Counting Broken Links: A Quants View of Software Supply Chain Security

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Abstract

"Without data, you're just another person with an opinion."

—W. Edwards Deming

It is tempting to tune out the cyberattack news cycle, dismissing the seemingly random assortment of reported attacks as nothing more than chance encounters of lucky defenders with unlucky attackers. It is easy to see the noise. It takes more effort—what amounts to digital wading—to find the signal, especially when dealing with public reporting on cyberattacks, but wade we did to assess the extent of software supply chain attacks. These attacks prey on the trust that makes code reuse possible and that produces the modern software cornucopia enjoyed by software developers and consumers alike.

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John Speed Meyers is a Data Scientist in IQT Labs and a researcher who focuses on cybersecurity, especially network traffic analysis and software supply chain security. He holds a PhD in policy analysis from the Pardee RAND Graduate School. He’s ambivalent about computers.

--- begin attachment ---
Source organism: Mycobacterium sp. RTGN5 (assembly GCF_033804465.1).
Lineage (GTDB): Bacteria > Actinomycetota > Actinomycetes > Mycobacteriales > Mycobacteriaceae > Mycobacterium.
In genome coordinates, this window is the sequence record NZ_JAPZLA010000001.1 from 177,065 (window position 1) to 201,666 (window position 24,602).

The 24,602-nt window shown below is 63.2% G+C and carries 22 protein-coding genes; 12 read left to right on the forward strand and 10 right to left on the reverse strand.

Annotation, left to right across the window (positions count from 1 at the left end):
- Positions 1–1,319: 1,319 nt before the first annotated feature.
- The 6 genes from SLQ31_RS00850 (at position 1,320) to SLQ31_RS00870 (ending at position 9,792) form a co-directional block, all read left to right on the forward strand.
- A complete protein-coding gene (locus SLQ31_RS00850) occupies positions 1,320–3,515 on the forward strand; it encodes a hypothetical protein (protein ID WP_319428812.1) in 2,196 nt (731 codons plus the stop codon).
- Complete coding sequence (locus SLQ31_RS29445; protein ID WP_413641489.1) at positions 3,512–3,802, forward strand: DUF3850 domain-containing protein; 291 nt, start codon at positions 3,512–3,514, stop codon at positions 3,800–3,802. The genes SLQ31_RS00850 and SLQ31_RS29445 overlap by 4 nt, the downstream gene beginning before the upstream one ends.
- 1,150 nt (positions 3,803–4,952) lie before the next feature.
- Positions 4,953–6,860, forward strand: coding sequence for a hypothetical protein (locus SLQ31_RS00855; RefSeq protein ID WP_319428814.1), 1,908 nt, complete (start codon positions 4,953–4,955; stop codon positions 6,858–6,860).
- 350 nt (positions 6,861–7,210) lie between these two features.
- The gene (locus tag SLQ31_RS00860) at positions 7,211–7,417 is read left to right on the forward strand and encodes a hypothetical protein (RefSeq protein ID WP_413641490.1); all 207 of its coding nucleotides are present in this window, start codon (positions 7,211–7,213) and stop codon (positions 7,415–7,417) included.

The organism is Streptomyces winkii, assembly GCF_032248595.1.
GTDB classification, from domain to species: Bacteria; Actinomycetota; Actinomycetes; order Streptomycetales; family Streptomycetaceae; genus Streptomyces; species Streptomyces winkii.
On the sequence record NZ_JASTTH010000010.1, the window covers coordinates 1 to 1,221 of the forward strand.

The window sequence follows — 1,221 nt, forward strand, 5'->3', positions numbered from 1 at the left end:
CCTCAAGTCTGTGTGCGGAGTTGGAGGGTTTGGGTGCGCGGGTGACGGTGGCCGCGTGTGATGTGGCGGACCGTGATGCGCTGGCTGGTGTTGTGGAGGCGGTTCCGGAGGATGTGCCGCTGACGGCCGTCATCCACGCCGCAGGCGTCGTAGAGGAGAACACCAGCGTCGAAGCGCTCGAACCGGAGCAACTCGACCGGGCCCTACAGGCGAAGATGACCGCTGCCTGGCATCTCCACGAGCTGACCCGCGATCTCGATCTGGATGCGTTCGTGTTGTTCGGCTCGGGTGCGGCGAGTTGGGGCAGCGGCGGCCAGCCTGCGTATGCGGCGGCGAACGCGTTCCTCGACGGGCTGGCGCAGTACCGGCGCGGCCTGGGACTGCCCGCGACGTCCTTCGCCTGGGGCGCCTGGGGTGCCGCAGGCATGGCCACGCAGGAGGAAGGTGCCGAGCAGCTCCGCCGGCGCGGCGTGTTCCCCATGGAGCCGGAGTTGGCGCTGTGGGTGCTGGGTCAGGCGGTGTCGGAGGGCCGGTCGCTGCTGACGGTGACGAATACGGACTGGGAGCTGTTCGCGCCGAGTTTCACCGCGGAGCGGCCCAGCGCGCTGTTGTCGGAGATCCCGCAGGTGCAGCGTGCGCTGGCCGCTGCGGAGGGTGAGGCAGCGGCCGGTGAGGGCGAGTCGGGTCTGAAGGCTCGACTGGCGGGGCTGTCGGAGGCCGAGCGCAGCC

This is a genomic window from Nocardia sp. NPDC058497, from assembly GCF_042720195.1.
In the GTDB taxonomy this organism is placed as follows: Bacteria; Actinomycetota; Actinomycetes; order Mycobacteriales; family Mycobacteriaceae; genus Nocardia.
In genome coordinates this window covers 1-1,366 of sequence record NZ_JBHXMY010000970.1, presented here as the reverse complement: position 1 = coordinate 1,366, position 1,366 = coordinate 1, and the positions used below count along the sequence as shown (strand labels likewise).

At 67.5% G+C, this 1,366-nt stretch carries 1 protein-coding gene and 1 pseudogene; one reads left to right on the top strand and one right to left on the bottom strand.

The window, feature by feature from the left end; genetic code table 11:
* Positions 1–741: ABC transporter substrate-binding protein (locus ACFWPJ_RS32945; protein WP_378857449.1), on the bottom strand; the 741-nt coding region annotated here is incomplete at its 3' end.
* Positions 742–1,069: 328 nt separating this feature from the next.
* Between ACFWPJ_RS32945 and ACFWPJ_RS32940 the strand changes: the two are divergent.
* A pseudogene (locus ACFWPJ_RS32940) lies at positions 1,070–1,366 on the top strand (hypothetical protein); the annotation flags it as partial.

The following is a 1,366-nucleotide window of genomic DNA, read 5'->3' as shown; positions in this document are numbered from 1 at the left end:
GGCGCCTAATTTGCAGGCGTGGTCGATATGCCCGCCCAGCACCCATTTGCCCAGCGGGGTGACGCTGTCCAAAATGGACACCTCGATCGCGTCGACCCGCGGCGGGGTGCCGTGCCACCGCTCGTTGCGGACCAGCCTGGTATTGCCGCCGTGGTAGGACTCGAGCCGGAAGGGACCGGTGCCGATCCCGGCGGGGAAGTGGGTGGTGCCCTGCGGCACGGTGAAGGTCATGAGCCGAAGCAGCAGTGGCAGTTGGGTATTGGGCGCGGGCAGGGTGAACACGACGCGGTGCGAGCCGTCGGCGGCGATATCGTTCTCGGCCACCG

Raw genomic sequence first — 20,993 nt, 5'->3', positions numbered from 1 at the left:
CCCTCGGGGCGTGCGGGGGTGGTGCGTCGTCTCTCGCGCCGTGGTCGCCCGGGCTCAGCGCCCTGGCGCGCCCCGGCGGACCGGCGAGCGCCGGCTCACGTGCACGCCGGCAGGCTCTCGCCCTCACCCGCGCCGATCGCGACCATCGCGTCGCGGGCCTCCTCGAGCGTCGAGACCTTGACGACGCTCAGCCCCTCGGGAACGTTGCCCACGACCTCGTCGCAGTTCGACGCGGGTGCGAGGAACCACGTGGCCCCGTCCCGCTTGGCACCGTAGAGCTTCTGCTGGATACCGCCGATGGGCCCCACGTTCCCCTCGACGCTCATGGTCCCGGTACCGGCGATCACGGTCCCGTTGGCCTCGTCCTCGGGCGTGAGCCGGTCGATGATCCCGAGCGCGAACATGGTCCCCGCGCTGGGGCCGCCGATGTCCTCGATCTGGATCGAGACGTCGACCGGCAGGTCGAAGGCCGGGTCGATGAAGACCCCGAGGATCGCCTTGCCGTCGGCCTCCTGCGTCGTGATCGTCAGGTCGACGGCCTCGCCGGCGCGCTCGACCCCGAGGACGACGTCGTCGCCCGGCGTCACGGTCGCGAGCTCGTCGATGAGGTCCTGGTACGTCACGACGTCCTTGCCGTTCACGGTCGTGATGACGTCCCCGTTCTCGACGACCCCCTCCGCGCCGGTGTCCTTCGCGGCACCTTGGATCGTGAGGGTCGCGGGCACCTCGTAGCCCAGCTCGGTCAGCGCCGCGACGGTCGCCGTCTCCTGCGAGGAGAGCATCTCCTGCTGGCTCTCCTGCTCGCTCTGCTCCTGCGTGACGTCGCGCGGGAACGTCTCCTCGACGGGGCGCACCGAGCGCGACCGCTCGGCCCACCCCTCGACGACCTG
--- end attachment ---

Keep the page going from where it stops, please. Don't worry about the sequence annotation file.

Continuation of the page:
Bentz Tozer is a Senior Member of Technical Staff in In-QTel’s Cyber Practice, where he identifies and works with startups with the potential for high impact on national security. In previous roles, he has performed security research and software development with a focus on IoT devices and embedded systems. He has a PhD in systems engineering from George Washington University.

 

 

 

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